What kind of relationship do you want to have with your child when they become young adults? It’s good to start thinking about your answer to that question before your children leave for college, because you’re finishing up the foundation for that relationship during the adolescent years. In fact, research from Penn State followed 1,631 families while their children progressed through adolescence (6th to 12th grade) into young adulthood (22-years-old). The researchers discovered that parents often express less warmth and affection to their teens. They also spent less time with their teen and engage in harsher punishment toward them. This hindered their relationship as their child moved into young adulthood.
On the other hand, when parents maintained positive forms of parenting and involvement in their teens’ lives, they laid a foundation for a strong relationship with their them in their adult years. What are the “positive forms of parenting” that laid a strong foundation?
- Involvement. We need to remain involved in our teens’ lives. The way we remain involved may change as our teens strive for independence and autonomy. But they still need, and want, our involvement in their lives. You can maintain your involvement in your teen’s life by doing things together—sports, bike riding, making music, going to concerts, gaming, cooking, going out for dessert…the list goes on. Be creative. Find things you can enjoy doing together and do them. Stay involved.
- Share affection. Teens who reported higher levels of parental warmth and affection also reported feeling closer to their parents as adults. So let your teens know you love them. Tell them “I love you.” Give them a hug as they leave for the day and a hug good night. Give them a pat on the back…just because. Take a page from the NBA playbook and share some affection, verbally and physically.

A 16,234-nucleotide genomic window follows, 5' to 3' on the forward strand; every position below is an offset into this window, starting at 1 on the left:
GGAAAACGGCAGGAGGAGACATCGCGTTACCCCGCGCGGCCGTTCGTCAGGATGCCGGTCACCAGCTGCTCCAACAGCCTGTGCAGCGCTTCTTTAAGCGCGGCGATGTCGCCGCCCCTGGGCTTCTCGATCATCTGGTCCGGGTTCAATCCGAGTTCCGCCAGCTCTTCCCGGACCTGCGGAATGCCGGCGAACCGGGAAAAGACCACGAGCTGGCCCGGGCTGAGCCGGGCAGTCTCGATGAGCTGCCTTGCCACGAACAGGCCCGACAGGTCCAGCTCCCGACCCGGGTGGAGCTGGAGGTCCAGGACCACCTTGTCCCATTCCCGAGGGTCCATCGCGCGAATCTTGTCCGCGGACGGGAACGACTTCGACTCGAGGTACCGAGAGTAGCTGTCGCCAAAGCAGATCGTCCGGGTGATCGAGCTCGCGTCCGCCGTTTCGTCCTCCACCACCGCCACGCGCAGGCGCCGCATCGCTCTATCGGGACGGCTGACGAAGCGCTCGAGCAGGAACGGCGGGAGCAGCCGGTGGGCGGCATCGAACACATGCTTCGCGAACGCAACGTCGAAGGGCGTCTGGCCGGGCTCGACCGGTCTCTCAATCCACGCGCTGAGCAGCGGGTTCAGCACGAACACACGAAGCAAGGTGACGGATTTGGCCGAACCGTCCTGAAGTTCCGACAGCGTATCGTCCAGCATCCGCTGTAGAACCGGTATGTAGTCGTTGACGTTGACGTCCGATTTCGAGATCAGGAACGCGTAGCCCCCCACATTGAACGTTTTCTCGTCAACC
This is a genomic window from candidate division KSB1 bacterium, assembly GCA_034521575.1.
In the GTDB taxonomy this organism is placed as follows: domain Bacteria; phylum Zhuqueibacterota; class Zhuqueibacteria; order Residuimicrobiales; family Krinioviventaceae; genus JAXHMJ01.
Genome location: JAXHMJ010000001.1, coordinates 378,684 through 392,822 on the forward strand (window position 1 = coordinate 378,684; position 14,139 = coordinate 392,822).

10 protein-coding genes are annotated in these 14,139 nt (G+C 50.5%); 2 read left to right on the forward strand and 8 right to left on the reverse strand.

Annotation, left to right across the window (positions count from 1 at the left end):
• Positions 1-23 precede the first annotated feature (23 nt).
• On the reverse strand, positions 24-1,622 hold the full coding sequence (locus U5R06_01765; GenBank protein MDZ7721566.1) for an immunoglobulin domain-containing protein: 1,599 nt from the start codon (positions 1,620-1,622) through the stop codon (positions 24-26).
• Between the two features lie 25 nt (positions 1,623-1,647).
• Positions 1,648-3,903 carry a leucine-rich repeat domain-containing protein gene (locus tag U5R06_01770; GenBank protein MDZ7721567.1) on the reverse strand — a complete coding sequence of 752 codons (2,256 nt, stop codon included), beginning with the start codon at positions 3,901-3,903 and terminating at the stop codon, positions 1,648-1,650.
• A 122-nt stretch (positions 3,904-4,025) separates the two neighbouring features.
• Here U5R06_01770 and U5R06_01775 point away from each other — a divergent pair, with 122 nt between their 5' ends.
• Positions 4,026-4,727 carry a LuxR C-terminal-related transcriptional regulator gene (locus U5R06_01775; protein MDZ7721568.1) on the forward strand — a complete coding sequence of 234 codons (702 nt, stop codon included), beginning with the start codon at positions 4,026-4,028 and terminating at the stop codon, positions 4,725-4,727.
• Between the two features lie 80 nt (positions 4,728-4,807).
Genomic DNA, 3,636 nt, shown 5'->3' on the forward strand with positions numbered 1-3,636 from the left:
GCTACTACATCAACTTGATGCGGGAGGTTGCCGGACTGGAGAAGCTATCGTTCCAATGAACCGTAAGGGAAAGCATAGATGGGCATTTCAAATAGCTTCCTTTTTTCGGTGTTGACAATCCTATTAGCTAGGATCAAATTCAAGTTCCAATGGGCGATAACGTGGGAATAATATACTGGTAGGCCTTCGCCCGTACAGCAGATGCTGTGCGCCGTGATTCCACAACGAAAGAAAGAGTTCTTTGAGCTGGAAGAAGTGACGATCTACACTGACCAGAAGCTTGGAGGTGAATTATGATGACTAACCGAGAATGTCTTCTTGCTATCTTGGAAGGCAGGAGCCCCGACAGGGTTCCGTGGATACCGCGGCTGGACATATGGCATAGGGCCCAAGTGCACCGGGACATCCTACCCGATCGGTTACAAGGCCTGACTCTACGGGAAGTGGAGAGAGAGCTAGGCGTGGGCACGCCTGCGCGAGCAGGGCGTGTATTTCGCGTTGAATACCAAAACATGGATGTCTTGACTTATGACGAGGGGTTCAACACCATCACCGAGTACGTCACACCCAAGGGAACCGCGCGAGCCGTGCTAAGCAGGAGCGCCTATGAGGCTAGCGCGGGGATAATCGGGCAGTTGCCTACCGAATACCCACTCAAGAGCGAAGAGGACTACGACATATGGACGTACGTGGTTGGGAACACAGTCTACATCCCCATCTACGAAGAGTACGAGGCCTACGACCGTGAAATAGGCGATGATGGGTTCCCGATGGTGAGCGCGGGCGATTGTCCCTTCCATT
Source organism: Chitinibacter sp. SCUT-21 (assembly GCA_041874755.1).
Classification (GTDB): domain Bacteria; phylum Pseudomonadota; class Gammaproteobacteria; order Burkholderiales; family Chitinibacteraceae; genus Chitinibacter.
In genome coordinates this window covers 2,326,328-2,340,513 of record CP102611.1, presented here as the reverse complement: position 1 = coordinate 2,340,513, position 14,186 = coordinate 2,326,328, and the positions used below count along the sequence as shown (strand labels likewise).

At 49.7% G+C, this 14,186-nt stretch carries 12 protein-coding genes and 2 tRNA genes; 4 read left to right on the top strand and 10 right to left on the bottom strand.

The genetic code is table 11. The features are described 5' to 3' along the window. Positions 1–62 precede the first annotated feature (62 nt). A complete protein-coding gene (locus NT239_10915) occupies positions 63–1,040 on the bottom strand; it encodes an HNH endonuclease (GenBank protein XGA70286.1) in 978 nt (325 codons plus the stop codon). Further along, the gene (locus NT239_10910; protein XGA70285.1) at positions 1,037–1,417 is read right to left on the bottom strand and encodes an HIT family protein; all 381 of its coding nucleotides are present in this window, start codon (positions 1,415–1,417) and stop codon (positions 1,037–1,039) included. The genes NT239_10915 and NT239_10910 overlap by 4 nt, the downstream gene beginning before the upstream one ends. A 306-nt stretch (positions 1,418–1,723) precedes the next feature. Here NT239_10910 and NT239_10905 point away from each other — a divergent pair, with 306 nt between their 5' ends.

- Utilize balanced and effective discipline. Rather than yell and lecture, offer consistent and rational reasons for the rules and consequences. Stay as calm as you can if they question those rules and consequences. In fact, take time to listen to your teen’s reasons for making a change in the rules. They may offer an excellent reason for change. When appropriate, compromise or even change a rule that has become outdated as your teen matures. Throughout the process, remain respectful of your teen. Model the polite, respectful interaction you desire from them.
These three practices may pose a challenge at various times as your teen stretches for independence and autonomy. But as you remain involved, share affection, and utilize balanced discipline you can look forward to enjoying a positive, loving relationship with your teen well into their adult life.